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House Republicans are expected to pull the plug Tuesday afternoon on the latest attempt to expand health coverage to tens of thousands of low-income Utahns, with one representative anticipating the supporters of the expansion plan could be counted on both hands.
Republicans in the House are scheduled to meet in a closed-door caucus to determine whether there is enough support to warrant a special session later this month.
If the latest proposal is defeated, as expected, legislative leaders will have to grapple with what to do next.
Utah Access Plus was the product of months of negotiations between legislative leaders and Gov. Gary Herbert. It calls on health care providers doctors, hospitals, pharmaceutical companies and others to pay about $50 million to bring in $450 million of federal matching funds in order to subsidize health coverage for about 95,000 of Utah's poor.
But it has run into a buzz saw of opposition from the providers and skeptical Republican House members who had already killed Healthy Utah, a similar coverage plan devised by Herbert.
"I'm like Yogi Berra, that great philosopher, who said 'I don't like to make predictions, especially about the future.' I don't know what's going to happen in the House," Herbert said, although he appeared to be looking past Tuesday's House Republican gathering. "What we've got on the table now may not be acceptable, but there may be more than one or two or three ways to skin the cat."
Herbert said it would be "a very bad option for the taxpayers and people of Utah to do nothing."
Rep. Ray Ward, R-Bountiful, a doctor who was a leading proponent of Herbert's Healthy Utah plan, said he thinks it is "extremely unlikely" that Utah Access Plus would have the support it needs.
"It seems to have less support than Healthy Utah did. I don't think that's a surprise. You put that number of taxes in and you stir up a lot of people against it," Ward said.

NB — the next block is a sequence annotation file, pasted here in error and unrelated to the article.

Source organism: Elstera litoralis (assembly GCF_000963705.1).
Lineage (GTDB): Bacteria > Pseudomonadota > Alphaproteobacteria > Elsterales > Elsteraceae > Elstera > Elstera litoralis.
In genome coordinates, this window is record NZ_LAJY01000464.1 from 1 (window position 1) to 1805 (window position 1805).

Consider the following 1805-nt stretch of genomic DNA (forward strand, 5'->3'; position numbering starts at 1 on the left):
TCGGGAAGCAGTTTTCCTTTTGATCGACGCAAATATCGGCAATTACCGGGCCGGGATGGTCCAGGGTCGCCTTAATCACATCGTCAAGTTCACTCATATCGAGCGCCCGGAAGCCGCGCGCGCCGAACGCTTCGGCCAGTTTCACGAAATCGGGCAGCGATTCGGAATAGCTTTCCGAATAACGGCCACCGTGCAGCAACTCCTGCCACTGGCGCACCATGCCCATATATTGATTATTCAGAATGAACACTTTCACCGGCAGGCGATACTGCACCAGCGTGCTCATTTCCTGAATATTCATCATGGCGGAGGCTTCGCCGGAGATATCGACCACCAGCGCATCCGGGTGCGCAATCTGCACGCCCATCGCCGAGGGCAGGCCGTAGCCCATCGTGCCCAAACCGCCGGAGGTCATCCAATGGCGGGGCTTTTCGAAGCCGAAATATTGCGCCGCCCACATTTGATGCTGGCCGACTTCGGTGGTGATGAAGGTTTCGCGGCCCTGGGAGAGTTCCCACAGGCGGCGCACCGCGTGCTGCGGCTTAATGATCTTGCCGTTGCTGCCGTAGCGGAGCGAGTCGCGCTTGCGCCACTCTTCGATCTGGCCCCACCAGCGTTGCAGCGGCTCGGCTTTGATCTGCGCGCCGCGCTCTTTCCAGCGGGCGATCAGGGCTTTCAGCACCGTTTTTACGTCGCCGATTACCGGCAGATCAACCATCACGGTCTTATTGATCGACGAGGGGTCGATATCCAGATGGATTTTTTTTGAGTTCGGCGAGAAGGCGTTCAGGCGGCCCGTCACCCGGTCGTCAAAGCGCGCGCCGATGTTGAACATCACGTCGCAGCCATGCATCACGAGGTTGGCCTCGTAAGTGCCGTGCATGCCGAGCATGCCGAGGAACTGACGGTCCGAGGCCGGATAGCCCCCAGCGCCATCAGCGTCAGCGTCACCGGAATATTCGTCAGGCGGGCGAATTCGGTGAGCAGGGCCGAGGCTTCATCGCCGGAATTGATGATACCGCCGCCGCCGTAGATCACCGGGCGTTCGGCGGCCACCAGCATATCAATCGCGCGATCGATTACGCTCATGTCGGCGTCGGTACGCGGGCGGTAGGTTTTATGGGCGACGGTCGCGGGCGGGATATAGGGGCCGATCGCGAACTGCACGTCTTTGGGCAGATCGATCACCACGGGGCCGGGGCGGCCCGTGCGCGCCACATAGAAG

Just 10 House Republicans voted for Healthy Utah during the legislative session earlier this year. House Speaker Greg Hughes, R-Draper, has insisted that all 38 votes needed to pass any expansion bill must come from the 63 Republican members in the House, dismissing the dozen Democratic votes entirely.
And there has been very little muscle behind pushing Utah Access Plus. Hughes promised not to lobby his colleagues, and the governor has not been meeting with representatives to lobby for support.
Senate President Wayne Niederhauser, R-Sandy, said leaders in his body have been polling members on their support and he should know by Tuesday afternoon where the Republican senators are on the bill.
He said he is letting members make up their minds and gauge what might need to be done next.
"I think we at least want to take the barometer first and see what needs to be done, which means getting votes or making adjustments to the proposal," he said.
And if Utah Access Plus fails, Niederhauser said, "it would be time for the speaker and governor to get back together and see what it would take to pull it together."
Rep. Mike Noel, R-Kanab, said he remains undecided on the proposal, but he worries about how much the program would cost and whether it can be sustained.
"I think the conservatives are still concerned about tying in with this federal government program. … We want to help those who are in need, those who can't get insurance," Noel said. "There are just too many requirements and too many issues with getting involved and trying to fix this thing."
The Utah Health Policy Project, which has advocated for Medicaid expansion, plans to bring several Utahns to the Capitol to explain how the coverage would change their lives. RyLee Curtis, a UHPP Medicaid analyst, remains optimistic the Legislature will find a way to cover the uninsured, even if it doesn't happen Tuesday.
"I'm optimistic that Utah and Utah lawmakers are eventually going to be able to do the right thing," she said. "There's enough public support for this issue … if things go sour tomorrow the issue is not going away."
"Just because legislators don't decide to move forward with this issue tomorrow doesn't mean [sick people's] illness goes away," Curtis said.